When multiplying by 11 I find it much easier to multiply the # by 10 (or add 0) and then add the original # to it.
For example, 1234x11 = 12340 + 1234

When dividing by 11 and the following condition is satisfied one could factor the # as follows:
671/11 = 61x11/11 = 61 because in 671, 6+1=7 which is the # in the middle of 671. This works for 3digit #'s
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Re: What arithmetic should I memorize? [#permalink]  04 Jan 2012, 15:59
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These are a few math tricks my brother used when studying for the MCAT. Hope they help!
(attached a word document)

1. A nice math trick is multiplying two integers that have multiple digits relatively quickly. It does not apply to all integers the following has to be met:
TENS DIGIT in both integers HAS TO BE SAME
ONES DIGIT in each integer HAS TO ADD UP TO 10
Also, if the ones digits are 1 and 9 you just write 09.

Example 34x36:
Step 1: Add one to tens place then multiply (1+3)x3 = 12
Step 2: Ones place 4x6 = 24
Step 3: Place Steps 1 & 2 = 1224

Example 1 & 9 in ones place: 21x29
Step 1: Add one to tens place then multiply (1+2)x2 = 6
Step 2: Ones place 1x9= 09
Step 3: Place Steps 1 & 2 together = 609

2. This one is for people having difficulty memorizing a few square root numbers!
sqrt 1 = 1 (as in 1/1 = New Year's Day)
sqrt 2 = 1.4 (as in 2/14 = Valentine's Day)
sqrt 3 = 1.7 (as in 3/17 = St. Patrick's Day)

3. The next math trick is the Babylonian Method it can be useful when estimating square roots.
First guess roughly what you think it would be

Step 1: For a number less than 1 guess bigger.
For a number greater than 1 guess smaller.
Step 2: Divide your guess into the square root number.
Step 4: Divide by 2

Example sqrt(.78):
Step 1: sqrt of .78 < 1 so guess = .85
Step 2. .78/.85 = ~.9
Step 3: (.85+.9) = 1.75
Step 4: 1.75/2 = ~.88 And this should be your answer (or close enough)

If you guess really wildly just use the answer from your first guess and run through the process again. You can do it in seconds once you get good at it.

Wild Guess Example: sqrt 70 = ?
Step 1 sqrt of 70>1 so guess 10
Step 2: 70/10= 7
Step 3: 7+10= 17
Step 4: 17/2 = 8.5
*8.5x8.5 = 72.25 Still off (10 kind of a wild guess, so repeat process with the new answer from step 4)
Step 1: guess = 8.5
Step 2: 70/8.5= 8.2
Step 3: 8.2+8.5= 16.7
Step 4: 16.7/2 = ~8.4
8.4*8.4 = 70.6

4. If two numbers (both even or odd) are close together and their average is an integer, then this method can be used.
Need to recognize that:
x^2 - y^2 = (x + y)(x - y) and vice-versa (x + y)(x - y) = x^2 - y^2
Example 1
48*52 = (50-2)(50+2) = 50^2 - 2^2 = 2496.

Example 2
3^2 - 2^2 = 3 + 2
4^2 - 3^2 = 4 + 3
5^2 - 4^2 = 5 + 4

5. When x and y are consecutive integers, then (x - y) = 1.

It's useful for calculating large squares:

Example: 71^2 = ?
71^2 - 70^2 = 71 + 70
so 71^2 = 70^2 + (141)
= 4900 + 141 = 5041

Example: 53^2 = ?
53^2 – 52^2 = (53 + 52) + (52 + 51) + (51 + 50)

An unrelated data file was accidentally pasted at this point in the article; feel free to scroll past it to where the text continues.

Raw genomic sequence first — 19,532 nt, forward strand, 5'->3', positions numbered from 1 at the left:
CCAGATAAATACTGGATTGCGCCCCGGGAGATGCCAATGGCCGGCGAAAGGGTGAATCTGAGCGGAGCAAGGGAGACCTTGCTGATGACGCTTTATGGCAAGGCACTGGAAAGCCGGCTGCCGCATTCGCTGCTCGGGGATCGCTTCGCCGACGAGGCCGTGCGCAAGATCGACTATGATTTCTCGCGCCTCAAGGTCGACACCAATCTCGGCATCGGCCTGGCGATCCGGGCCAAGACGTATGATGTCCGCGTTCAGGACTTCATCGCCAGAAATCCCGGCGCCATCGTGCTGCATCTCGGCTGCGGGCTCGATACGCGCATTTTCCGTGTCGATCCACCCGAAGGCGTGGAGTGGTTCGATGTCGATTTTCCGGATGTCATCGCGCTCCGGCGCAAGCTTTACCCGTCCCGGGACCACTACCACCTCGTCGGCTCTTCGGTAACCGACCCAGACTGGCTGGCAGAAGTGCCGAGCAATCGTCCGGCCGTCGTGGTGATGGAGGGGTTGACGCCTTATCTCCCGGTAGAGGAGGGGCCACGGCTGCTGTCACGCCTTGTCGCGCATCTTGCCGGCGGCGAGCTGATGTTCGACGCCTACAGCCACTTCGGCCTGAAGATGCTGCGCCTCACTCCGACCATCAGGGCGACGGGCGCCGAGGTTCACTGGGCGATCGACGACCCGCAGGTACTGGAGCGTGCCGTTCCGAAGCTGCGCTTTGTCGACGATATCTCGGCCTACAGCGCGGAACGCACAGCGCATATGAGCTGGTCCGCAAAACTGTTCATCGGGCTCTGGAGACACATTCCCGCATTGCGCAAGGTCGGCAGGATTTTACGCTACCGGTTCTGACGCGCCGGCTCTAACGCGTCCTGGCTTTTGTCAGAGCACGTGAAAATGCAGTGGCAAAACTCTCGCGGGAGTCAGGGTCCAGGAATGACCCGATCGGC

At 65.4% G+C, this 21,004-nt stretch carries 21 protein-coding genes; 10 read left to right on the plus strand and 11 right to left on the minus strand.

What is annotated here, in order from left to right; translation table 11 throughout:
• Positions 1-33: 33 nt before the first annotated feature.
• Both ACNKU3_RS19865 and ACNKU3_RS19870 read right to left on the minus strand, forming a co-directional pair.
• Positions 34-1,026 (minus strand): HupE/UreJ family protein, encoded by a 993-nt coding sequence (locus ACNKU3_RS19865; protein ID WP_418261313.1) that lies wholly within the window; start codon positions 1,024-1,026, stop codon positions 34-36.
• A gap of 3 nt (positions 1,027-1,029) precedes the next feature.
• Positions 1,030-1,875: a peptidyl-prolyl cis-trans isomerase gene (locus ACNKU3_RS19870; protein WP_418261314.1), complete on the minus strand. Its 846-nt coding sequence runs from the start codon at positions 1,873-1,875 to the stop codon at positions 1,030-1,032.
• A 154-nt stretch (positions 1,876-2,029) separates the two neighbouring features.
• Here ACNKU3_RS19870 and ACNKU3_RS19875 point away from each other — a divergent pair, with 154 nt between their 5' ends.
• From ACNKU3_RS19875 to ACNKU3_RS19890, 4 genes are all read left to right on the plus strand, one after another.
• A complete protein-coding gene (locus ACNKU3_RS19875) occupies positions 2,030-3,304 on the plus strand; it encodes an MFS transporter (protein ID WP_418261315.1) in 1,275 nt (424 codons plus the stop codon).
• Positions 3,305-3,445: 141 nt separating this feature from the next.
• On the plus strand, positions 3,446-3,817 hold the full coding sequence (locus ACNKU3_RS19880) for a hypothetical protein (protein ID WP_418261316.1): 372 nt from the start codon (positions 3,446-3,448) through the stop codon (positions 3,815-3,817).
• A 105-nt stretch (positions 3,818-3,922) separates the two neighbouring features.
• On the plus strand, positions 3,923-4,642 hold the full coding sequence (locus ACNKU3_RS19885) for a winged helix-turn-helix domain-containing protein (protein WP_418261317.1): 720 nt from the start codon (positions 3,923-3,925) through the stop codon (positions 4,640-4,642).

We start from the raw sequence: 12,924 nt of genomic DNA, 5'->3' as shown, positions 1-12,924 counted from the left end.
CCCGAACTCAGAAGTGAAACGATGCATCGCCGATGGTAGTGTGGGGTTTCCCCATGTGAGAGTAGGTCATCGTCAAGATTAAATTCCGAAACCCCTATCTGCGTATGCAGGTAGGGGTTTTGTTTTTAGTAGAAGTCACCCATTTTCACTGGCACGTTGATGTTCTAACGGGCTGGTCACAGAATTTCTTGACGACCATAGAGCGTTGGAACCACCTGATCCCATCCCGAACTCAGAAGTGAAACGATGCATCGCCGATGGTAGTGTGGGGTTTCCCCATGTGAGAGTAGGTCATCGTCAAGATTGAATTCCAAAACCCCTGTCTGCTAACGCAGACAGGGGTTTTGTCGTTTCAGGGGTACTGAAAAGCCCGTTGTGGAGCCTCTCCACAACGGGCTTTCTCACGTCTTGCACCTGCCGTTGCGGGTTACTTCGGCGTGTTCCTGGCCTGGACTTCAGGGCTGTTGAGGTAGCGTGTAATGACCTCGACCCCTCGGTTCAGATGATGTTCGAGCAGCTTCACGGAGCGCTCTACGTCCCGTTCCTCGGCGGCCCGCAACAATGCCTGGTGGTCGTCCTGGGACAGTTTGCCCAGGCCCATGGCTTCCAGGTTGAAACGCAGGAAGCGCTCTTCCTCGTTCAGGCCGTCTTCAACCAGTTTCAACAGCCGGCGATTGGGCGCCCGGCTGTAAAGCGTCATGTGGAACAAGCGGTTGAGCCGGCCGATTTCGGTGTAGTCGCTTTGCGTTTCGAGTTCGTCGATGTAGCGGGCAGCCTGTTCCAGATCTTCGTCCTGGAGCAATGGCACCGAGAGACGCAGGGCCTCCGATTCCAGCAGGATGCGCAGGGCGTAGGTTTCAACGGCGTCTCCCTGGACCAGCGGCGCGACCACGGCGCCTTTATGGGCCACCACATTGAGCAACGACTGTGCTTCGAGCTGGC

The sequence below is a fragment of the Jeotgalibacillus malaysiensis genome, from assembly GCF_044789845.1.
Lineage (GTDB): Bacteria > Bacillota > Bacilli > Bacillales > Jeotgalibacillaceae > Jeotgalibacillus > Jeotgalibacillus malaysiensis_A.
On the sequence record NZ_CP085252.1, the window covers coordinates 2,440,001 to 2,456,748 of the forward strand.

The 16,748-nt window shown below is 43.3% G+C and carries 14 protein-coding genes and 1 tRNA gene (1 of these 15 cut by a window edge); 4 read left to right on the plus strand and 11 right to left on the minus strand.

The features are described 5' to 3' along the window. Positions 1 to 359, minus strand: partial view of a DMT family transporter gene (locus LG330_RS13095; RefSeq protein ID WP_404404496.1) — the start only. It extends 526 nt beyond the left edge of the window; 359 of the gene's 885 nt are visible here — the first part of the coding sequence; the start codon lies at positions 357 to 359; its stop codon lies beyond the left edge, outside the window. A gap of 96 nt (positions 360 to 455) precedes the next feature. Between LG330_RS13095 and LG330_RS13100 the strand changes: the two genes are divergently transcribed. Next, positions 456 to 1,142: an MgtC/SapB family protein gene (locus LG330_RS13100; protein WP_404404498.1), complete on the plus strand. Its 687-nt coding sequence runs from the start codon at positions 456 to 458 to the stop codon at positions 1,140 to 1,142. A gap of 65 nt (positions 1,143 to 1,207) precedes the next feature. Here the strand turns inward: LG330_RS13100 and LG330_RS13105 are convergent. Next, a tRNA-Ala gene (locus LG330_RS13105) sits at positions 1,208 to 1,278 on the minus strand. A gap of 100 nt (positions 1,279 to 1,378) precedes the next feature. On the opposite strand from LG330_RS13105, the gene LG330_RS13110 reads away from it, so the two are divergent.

53^2 = 50^2 + (105) + (103) + (101)
= 2500 + 309 = 2809

0.79^2
80^2 - 79^2 = 80 + 79
so 80^2 - (80 + 79) = 79^2
6400 - 159 = 6241 so 0.79^2 = 0.6241
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math tricks.docx [15.68 KiB]

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What arithmetic should I memorize? [#permalink]  25 Jul 2014, 03:46
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Hi,

I've created an excel file I use to test myself on a daily basis to hopefully strengthen my basics while studying for the exam. It tests 20x20 multiplication and some of the the common powers, roots, fractions etc. that bb included in his doc.

Just thought I'd share incase there are others that might find it useful.

Cheers
Rupert
Attachments

Daily Maths Basics.xlsm [31.25 KiB]

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Re: What arithmetic should I memorize? [#permalink]  14 Feb 2010, 05:21
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AtifS wrote:
Guys! I just found another way of checking whether a number is divisible by 8 or not ( the rule is same but another approach or route ). It's for a number with more than two digits.

Let's take 1936
1) First of all check whether last two digits of the number are divisible by 4 or not.
For 1936, we do this way 36/4=9

2) If it is divisible by 4 then add the quotient to the 3rd last digit of the number and if the sum of them is divisible by 2 then the whole number is divisible by 8.

--> 9 (quotient)+ 9 ( 3rd digit from right)= 18, and -->18/2=9
So the whole number is divisible by 8.

Once you understand it and do a little practice, you'll find it easy and fast.
**You can try other numbers to see whether it is true or not
Hope it helps!

hi,
i feel the process is bit complicated as it doesn't give the value of quotient, it just tells you whether no. is divisible by 8.
here is another tric, if the no. formed by last three digits is divisible by 8 then the whole no. is divisible by 8.

953360 is divisible by 8 since 360 is divisible by 8,
529418: not divisible as 418 is not divisible by 8.

plug in different values and try.
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Re: What arithmetic should I memorize? [#permalink]  14 Feb 2010, 05:12
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AtifS wrote:
Thanks for sharing the Doc bb...@Shelen & @jeckll...Thanks for the tip but I would like to add some more.

What if u need to multiply 3 digits or 4 didgits by 11...the procedure is same as u mentioned but it would be done like below

For 3 digits
133x11 --> 1 1+3 3+3 3=1463
And for 4 digits
1243x11 --> 1 1+2 2+4 4+3 3=13673

And for 5 digits
15453x11 --> 1 1+5 5+4 4+5 5+3 3=169983
and so on.
you can plug other numbers in and check it out.

Hope it helps!

welldone dude,
just a small addition which i tried and will help to avoid confusion:

start writing the answer from right hand side in case if the addition of two no. exceeds 10, and add it to consecutive no. on left hand side. try out!!
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Re: What arithmetic should I memorize? [#permalink]  26 Dec 2012, 17:19